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Spain costs fall but outlook grim

Thursday, September 20, 2012 - 02:00

Sept.20 - The latest Spanish bond sale has gone relatively well easing pressure on the country. But many believe a bailout is still inevitable as new data suggests the new ECB bond-buying programme has done little to improve business in ailing euro zone companies. Joel Flynn reports.

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He may be all smiles at the moment, but that could be because Prime Minister Mariano Rajoy is ignoring the elephant in the room. Spain needs a bailout. The good news on Thursday was that the country's 10-year borrowing costs fell to just below 5.7 percent. That's their lowest since January. But unless Spain requests international assistance, markets could quickly turn the heat back up. Norbert Aul is from RBC Capital Markets. SOUNDBITE: RBC Capital Markets European rates strategist, Norbert Aul, saying (English): "Rajoy and the Spanish government they definitely have to decide how they want to negotiate the terms with respect to conditionality of such a programme, and from that perspective it's also very important how the Spanish government and in particular Rajoy can sell a bailout programme or a precautionary credit line from that perspective to his electorate." Rajoy was meeting with Catalonia's President Artur Mas. The region makes up almost a fifth of Spain's economic output and many here want independence. And the prospect of regional elections elsewhere next month could be one reason Rajoy's waiting. Requesting a bailout could make things worse. So could a lack of growth and that's showing little sign of improving. New service sector data for the euro zone suggests recent European Central Bank action has so far under whelmed. Alpesh Patel is from Praefinium Partners. SOUNDBITE: Praefinium Partners founding partner, Alpesh Patel, saying (English): "The ECB is sticking to this line that they will do whatever it takes that is necessary. Now what they're saying to the market and to foreign exchange traders is 'we've got more firepower than you', so the rest of us back off and say 'ok, fine, we're not going to try and drag this lower because you're willing to go the extra mile'. The danger is some politicians somewhere, probably in Germany, will get a bit complacent." The ECB may now be forced now cut rates next month. Spain may have bought itself more time, but Rajoy's unlikely to be sitting this comfortably for much longer. Joel Flynn, Reuters.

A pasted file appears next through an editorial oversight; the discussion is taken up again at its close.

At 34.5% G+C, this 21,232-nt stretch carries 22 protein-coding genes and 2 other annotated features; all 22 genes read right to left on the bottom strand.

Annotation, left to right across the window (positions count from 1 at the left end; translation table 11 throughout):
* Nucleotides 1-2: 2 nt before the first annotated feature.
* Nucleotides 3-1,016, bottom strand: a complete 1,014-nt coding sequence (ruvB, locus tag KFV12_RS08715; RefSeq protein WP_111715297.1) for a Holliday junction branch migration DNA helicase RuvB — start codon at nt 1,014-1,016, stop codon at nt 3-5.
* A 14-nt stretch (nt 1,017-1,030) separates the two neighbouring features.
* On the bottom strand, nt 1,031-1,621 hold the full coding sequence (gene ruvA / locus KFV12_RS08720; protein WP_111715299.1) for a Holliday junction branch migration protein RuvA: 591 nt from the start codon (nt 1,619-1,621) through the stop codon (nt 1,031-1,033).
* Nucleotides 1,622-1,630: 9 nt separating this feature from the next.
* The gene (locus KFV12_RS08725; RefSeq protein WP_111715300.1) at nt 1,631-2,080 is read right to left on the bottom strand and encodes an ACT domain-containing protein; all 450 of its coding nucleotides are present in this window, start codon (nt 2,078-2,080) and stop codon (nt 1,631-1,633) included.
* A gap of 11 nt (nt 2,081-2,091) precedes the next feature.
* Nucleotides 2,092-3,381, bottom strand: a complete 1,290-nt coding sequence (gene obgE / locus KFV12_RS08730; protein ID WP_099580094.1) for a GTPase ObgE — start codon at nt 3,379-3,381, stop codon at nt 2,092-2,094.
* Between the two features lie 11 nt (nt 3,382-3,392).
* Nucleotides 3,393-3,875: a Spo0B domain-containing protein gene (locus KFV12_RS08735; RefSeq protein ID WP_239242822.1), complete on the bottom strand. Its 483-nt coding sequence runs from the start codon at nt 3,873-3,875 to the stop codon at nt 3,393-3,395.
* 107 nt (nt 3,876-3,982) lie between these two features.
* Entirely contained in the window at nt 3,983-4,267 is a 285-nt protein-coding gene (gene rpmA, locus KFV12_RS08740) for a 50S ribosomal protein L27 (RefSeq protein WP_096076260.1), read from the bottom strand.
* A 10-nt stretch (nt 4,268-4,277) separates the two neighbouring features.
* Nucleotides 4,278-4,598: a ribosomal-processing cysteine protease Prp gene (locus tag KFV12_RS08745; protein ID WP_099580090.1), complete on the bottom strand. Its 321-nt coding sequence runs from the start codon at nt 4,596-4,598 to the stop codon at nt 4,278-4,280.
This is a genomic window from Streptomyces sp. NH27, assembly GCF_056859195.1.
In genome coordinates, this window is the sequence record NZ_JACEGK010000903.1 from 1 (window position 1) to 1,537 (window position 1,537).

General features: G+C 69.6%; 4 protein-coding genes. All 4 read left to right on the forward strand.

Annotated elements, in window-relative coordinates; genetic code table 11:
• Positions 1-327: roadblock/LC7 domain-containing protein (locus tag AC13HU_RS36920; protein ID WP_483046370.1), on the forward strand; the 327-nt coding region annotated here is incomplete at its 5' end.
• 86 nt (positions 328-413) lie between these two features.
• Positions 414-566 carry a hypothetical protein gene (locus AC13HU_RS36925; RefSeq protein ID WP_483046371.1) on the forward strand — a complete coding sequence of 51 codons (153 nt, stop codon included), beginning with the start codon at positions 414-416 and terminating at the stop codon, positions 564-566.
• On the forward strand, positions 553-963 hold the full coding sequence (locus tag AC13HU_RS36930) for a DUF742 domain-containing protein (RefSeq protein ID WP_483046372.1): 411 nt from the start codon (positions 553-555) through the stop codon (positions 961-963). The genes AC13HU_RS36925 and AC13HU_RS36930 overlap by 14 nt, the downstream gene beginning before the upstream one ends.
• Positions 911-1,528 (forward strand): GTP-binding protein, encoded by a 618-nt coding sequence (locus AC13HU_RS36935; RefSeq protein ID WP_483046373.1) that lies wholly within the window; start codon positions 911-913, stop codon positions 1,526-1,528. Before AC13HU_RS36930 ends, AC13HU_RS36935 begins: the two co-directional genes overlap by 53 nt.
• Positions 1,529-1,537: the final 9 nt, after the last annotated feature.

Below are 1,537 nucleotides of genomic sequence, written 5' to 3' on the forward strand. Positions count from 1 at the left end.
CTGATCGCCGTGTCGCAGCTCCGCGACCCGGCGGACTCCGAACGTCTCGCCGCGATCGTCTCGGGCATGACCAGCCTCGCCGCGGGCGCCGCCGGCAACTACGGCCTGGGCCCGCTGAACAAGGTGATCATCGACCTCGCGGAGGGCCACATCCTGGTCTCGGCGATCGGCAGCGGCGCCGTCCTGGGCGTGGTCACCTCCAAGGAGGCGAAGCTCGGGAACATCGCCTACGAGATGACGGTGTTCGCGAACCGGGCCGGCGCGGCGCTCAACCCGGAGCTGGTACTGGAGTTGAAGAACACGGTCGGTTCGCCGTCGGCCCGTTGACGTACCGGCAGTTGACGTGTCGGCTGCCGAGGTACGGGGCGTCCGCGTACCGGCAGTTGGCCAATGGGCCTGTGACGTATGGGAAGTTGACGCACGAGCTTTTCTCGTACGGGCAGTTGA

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Spain costs fall but outlook grim

Thursday, September 20, 2012 - 02:00